Kathleen Horan, Reporter, WNYC News
Kathleen Horan is a staff reporter for New York Public Radio, covering the neighborhood beat. She also reports 'Reset', an ongoing series documenting police-community relations in Bedford Stuyvesant, Brooklyn.
After nearly a decade of legal wrangling, the city has agreed to settle outstanding lawsuits filed by protesters and others who say they were wrongly arrested outside the Republican National Convention in 2004. The $18 million payout will be split between about 1,600 plaintiffs and cover their legal fees. The average payout per individual will be around $6,400.
The mass arrests around the convention resulted in more than 1,800 people being swept up — many of them held for days. At a Wednesday press conference, one of the plaintiffs, Deirdre MacNamara, said she wasn't protesting but was on her way to get a milkshake. "So if this average person can get arrested walking down the street and be held for 50 hours, we should all be a little afraid," said MacNamara.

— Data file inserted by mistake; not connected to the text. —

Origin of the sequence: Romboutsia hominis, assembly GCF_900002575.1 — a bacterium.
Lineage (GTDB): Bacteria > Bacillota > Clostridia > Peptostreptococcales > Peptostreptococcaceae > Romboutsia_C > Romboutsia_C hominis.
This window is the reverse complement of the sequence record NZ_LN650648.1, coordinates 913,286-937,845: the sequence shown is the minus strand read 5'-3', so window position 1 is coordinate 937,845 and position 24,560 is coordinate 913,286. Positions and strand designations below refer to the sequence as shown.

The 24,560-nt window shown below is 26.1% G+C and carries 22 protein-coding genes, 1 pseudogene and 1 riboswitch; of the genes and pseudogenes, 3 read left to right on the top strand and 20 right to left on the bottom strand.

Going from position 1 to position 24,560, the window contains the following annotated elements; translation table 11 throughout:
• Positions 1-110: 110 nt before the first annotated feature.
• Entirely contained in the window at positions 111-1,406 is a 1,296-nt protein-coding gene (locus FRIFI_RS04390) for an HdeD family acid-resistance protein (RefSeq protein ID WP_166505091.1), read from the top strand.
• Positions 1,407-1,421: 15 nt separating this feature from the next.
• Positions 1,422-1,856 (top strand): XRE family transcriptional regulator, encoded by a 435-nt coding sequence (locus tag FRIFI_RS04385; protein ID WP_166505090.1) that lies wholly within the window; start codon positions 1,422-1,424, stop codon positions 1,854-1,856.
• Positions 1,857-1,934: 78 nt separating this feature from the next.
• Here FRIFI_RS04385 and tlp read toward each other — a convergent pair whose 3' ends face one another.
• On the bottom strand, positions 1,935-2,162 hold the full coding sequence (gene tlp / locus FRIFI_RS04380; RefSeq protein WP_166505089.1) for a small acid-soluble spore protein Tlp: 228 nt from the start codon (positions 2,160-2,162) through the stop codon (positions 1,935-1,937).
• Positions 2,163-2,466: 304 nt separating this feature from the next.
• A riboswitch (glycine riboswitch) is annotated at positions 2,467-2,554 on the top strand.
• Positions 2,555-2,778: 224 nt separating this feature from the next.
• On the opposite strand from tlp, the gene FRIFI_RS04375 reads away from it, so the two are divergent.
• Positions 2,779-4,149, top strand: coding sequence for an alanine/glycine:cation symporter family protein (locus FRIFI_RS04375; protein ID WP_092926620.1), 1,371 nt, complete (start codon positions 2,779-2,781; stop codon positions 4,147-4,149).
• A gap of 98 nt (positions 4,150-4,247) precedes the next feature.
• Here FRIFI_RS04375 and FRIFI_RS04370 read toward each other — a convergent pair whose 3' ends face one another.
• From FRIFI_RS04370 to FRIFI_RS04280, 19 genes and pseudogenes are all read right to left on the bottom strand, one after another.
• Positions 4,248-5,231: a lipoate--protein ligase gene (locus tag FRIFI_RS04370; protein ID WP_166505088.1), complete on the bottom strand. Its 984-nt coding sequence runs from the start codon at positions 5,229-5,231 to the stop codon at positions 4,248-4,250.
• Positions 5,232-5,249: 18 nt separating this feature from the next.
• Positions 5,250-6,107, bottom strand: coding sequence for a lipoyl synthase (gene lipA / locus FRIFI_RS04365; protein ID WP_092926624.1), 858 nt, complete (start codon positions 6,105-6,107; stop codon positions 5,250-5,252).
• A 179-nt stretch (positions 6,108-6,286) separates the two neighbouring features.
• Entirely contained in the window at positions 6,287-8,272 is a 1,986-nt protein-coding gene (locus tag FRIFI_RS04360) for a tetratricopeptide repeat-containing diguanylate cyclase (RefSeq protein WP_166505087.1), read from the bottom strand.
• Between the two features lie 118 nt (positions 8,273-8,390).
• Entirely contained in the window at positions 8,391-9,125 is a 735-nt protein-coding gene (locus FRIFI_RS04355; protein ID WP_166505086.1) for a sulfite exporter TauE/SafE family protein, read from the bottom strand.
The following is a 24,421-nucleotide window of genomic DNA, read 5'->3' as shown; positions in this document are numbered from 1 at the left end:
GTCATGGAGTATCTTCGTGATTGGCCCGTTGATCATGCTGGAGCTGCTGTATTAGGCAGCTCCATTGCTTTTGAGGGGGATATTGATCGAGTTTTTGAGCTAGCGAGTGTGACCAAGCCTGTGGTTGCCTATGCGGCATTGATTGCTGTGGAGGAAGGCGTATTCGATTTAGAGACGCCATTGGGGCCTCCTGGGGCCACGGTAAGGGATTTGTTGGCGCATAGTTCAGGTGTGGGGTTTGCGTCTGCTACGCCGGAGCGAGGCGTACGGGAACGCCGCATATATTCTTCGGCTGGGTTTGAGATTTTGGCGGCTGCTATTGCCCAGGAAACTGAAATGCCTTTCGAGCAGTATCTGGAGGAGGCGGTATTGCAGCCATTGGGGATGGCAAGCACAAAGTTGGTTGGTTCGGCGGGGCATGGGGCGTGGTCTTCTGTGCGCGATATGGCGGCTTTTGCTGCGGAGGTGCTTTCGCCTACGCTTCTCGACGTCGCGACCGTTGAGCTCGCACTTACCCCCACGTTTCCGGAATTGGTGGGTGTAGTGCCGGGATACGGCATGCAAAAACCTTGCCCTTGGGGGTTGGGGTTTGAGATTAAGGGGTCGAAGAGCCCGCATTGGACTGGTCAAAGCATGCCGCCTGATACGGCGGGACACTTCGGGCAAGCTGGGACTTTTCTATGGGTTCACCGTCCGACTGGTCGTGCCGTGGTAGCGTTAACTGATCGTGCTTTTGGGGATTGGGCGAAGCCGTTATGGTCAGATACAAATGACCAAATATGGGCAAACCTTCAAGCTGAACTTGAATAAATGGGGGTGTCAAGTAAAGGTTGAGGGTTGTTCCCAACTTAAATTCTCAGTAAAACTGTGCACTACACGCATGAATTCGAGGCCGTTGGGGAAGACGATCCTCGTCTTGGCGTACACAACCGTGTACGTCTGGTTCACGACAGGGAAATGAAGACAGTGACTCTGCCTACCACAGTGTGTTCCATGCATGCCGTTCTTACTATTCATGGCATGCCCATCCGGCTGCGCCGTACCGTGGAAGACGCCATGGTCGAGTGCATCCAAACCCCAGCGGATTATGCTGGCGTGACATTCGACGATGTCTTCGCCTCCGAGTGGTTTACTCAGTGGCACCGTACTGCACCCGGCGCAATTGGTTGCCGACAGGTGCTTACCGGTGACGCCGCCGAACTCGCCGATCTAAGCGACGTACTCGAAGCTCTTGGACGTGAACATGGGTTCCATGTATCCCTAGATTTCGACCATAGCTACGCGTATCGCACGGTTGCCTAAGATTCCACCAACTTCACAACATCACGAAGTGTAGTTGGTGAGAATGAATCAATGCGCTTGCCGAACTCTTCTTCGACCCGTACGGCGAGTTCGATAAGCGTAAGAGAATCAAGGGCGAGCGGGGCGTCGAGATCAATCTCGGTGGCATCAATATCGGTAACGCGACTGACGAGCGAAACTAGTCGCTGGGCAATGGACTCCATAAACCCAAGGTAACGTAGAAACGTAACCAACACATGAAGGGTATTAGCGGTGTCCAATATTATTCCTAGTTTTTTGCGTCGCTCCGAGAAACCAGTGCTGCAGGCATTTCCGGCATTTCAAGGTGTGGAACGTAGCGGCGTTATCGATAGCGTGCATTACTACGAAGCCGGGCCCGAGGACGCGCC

The city isn't admitting to any wrongdoing. An attorney for the city law department says the NYPD met its overall goal during the RNC of facilitating First Amendment activity to the greatest extent possible, while keeping the city safe. The department also noted that an effort by the plaintiffs to force changes in the way the NYPD polices large-scale events was "rejected."
The plaintiffs' attorneys called the deal "historic," but one of the plaintiffs, Ed Hedermann, said money doesn't fix everything.
"I'd readily give up any settlement money in exchange for an apology from the city and the police, the release of un-edited, un-redacted spying notes of our meetings and a promise never again to make preemptive arrests of peaceful demonstrators," said Hedermann.